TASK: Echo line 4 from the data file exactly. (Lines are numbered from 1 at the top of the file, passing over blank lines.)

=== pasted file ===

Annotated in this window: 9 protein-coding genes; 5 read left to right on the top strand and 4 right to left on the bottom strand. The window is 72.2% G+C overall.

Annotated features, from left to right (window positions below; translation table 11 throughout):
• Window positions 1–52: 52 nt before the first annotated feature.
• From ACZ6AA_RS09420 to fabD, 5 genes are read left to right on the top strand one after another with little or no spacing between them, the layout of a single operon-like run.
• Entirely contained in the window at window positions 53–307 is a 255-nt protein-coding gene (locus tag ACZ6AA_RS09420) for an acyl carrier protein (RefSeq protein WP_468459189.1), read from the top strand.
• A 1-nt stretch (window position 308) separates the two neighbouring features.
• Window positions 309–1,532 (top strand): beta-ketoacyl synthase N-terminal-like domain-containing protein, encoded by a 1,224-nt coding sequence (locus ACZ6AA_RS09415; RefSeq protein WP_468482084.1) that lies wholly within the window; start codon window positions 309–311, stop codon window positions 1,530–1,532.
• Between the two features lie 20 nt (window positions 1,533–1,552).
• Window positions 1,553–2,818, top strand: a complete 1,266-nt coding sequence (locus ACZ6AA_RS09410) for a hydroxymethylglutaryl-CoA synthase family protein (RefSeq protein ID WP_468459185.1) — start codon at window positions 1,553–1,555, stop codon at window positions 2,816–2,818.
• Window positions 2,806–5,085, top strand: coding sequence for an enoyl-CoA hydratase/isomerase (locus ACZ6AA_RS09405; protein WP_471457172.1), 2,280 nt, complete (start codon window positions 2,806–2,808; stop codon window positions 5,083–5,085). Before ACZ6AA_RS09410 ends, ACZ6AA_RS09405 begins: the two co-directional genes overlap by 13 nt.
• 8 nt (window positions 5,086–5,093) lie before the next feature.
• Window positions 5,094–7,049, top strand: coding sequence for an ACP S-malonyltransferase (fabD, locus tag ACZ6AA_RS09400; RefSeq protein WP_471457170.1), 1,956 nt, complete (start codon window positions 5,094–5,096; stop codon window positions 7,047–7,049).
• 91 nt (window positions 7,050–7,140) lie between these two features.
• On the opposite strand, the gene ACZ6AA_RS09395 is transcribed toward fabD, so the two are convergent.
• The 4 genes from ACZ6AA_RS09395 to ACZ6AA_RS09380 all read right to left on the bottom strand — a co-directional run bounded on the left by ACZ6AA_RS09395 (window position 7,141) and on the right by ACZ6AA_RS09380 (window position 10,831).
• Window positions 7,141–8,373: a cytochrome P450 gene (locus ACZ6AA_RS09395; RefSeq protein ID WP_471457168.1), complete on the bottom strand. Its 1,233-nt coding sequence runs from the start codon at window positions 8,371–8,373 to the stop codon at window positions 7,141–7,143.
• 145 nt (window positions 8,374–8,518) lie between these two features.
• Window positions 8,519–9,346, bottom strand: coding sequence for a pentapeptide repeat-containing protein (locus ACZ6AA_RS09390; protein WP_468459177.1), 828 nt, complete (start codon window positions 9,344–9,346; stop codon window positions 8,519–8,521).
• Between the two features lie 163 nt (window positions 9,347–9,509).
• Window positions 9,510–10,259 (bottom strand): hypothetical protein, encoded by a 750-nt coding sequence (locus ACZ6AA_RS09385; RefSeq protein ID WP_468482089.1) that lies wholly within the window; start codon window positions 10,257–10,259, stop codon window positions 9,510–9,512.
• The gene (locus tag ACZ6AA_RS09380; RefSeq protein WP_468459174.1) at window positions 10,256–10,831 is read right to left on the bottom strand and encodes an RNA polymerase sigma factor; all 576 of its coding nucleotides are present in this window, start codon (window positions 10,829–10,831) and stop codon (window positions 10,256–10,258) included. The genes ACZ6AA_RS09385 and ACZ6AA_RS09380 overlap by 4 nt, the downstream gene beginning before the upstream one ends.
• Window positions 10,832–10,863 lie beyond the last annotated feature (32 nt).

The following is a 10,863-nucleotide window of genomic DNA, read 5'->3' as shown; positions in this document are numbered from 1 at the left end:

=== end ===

• From ACZ6AA_RS09420 to fabD, 5 genes are read left to right on the top strand one after another with little or no spacing between them, the layout of a single operon-like run.